“We share the EARN IT Act sponsors’ commitment to child safety and have made keeping children safe online a top priority by developing and deploying technology to thwart the sharing of child abuse material," Facebook spokesman Thomas Richards said in a statement. "We’re concerned the EARN IT Act may be used to roll back encryption, which protects everyone’s safety from hackers and criminals, and may limit the ability of American companies to provide the private and secure services that people expect."

Google did not immediately respond to request for comment.

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The twin efforts — combined with growing apprehension among regulators about the unchecked power of many top tech companies — could set the stage for a major clash between Washington and Silicon Valley over the coming year.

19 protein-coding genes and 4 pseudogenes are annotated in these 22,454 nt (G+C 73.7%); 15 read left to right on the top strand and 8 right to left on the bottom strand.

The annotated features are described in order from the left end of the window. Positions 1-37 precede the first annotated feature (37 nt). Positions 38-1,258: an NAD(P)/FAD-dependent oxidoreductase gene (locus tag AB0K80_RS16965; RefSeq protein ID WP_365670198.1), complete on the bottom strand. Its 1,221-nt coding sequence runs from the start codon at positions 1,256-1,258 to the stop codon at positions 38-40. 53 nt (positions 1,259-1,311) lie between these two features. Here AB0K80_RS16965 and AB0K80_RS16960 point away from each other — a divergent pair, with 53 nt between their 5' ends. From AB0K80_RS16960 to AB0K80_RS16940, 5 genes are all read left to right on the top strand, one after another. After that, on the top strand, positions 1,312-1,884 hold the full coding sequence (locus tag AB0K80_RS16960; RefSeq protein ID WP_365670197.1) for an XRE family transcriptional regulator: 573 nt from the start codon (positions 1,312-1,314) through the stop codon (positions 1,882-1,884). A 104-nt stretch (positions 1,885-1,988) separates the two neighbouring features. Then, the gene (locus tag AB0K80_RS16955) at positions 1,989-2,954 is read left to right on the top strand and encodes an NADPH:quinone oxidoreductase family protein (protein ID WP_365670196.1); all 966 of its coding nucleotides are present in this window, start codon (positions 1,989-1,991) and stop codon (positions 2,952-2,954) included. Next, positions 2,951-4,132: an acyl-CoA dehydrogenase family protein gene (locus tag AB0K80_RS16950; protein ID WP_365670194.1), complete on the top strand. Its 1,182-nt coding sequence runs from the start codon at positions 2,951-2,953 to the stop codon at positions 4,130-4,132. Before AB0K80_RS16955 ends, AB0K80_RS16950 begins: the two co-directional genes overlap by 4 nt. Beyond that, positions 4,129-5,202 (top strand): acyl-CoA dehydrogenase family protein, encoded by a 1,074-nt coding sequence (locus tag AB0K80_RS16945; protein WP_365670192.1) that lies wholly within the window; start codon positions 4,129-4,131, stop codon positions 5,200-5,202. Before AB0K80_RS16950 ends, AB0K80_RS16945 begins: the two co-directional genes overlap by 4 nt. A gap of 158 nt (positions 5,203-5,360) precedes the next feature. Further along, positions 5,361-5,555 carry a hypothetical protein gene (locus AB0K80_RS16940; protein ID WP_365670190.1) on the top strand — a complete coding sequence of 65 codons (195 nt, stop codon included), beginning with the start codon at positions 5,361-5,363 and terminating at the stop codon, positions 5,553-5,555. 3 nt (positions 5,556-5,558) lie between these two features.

Regulators in the United Kingdom, Australia and a host of other countries recently have sought to require Facebook, Google and other online services to spot, disable or demote abusive content quickly or face tough punishments. In the United States, however, Section 230 often prevents the government from holding tech giants accountable for problematic speech — and stymies web users from taking action justice on their own in the courts.

But Democrats and Republicans in recent years have expressed greater willingness to rethink and revise the immunity the law affords. So has the Justice Department, where Attorney General William P. Barr has begun a broad review of big tech that includes possible changes to Section 230. The agency privately informed tech companies, consumer watchdogs and digital experts last month it is mulling whether to endorse sweeping changes to the rules, The Post previously reported.